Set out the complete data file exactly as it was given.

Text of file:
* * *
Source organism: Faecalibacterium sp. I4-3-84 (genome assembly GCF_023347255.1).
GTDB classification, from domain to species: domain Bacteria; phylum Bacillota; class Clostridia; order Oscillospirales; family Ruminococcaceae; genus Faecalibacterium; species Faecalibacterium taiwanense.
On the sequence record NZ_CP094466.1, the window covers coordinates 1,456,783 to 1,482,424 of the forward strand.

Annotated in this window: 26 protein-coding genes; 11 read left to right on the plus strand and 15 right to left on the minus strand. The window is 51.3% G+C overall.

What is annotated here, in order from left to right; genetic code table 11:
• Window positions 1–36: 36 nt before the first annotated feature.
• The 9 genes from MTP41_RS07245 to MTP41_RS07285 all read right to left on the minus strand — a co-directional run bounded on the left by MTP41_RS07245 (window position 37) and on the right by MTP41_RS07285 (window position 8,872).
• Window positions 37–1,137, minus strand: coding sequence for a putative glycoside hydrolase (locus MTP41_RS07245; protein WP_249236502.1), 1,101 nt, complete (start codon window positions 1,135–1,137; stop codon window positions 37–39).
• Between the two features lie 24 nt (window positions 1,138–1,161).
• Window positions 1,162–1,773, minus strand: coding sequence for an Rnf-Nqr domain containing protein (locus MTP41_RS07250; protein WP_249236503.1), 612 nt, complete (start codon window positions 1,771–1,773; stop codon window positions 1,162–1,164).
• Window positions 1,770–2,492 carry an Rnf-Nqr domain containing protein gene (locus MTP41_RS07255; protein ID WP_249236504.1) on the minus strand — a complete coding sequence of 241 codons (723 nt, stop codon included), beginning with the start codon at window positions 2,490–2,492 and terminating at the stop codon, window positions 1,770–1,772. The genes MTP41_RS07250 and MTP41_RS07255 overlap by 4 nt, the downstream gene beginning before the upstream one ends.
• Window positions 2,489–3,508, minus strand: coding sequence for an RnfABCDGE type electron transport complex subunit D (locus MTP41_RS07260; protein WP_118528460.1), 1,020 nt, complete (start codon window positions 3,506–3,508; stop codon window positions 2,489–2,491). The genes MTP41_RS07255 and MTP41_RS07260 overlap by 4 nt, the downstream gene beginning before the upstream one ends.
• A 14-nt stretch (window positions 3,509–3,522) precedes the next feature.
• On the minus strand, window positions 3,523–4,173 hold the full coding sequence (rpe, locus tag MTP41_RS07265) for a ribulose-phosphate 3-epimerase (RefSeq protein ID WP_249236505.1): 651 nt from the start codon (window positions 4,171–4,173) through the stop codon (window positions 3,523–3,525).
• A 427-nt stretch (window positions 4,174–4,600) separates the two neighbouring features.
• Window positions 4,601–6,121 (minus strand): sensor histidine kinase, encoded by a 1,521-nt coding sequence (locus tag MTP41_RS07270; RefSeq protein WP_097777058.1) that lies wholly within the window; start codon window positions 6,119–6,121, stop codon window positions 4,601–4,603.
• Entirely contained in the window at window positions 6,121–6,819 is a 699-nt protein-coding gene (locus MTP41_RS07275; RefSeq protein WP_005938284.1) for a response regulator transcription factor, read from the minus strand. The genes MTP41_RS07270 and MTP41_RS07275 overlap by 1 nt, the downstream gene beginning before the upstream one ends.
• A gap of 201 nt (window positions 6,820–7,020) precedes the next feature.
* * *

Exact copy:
Source organism: Faecalibacterium sp. I4-3-84 (genome assembly GCF_023347255.1).
GTDB classification, from domain to species: domain Bacteria; phylum Bacillota; class Clostridia; order Oscillospirales; family Ruminococcaceae; genus Faecalibacterium; species Faecalibacterium taiwanense.
On the sequence record NZ_CP094466.1, the window covers coordinates 1,456,783 to 1,482,424 of the forward strand.

Annotated in this window: 26 protein-coding genes; 11 read left to right on the plus strand and 15 right to left on the minus strand. The window is 51.3% G+C overall.

What is annotated here, in order from left to right; genetic code table 11:
• Window positions 1–36: 36 nt before the first annotated feature.
• The 9 genes from MTP41_RS07245 to MTP41_RS07285 all read right to left on the minus strand — a co-directional run bounded on the left by MTP41_RS07245 (window position 37) and on the right by MTP41_RS07285 (window position 8,872).
• Window positions 37–1,137, minus strand: coding sequence for a putative glycoside hydrolase (locus MTP41_RS07245; protein WP_249236502.1), 1,101 nt, complete (start codon window positions 1,135–1,137; stop codon window positions 37–39).
• Between the two features lie 24 nt (window positions 1,138–1,161).
• Window positions 1,162–1,773, minus strand: coding sequence for an Rnf-Nqr domain containing protein (locus MTP41_RS07250; protein WP_249236503.1), 612 nt, complete (start codon window positions 1,771–1,773; stop codon window positions 1,162–1,164).
• Window positions 1,770–2,492 carry an Rnf-Nqr domain containing protein gene (locus MTP41_RS07255; protein ID WP_249236504.1) on the minus strand — a complete coding sequence of 241 codons (723 nt, stop codon included), beginning with the start codon at window positions 2,490–2,492 and terminating at the stop codon, window positions 1,770–1,772. The genes MTP41_RS07250 and MTP41_RS07255 overlap by 4 nt, the downstream gene beginning before the upstream one ends.
• Window positions 2,489–3,508, minus strand: coding sequence for an RnfABCDGE type electron transport complex subunit D (locus MTP41_RS07260; protein WP_118528460.1), 1,020 nt, complete (start codon window positions 3,506–3,508; stop codon window positions 2,489–2,491). The genes MTP41_RS07255 and MTP41_RS07260 overlap by 4 nt, the downstream gene beginning before the upstream one ends.
• A 14-nt stretch (window positions 3,509–3,522) precedes the next feature.
• On the minus strand, window positions 3,523–4,173 hold the full coding sequence (rpe, locus tag MTP41_RS07265) for a ribulose-phosphate 3-epimerase (RefSeq protein ID WP_249236505.1): 651 nt from the start codon (window positions 4,171–4,173) through the stop codon (window positions 3,523–3,525).
• A 427-nt stretch (window positions 4,174–4,600) separates the two neighbouring features.
• Window positions 4,601–6,121 (minus strand): sensor histidine kinase, encoded by a 1,521-nt coding sequence (locus tag MTP41_RS07270; RefSeq protein WP_097777058.1) that lies wholly within the window; start codon window positions 6,119–6,121, stop codon window positions 4,601–4,603.
• Entirely contained in the window at window positions 6,121–6,819 is a 699-nt protein-coding gene (locus MTP41_RS07275; RefSeq protein WP_005938284.1) for a response regulator transcription factor, read from the minus strand. The genes MTP41_RS07270 and MTP41_RS07275 overlap by 1 nt, the downstream gene beginning before the upstream one ends.
• A gap of 201 nt (window positions 6,820–7,020) precedes the next feature.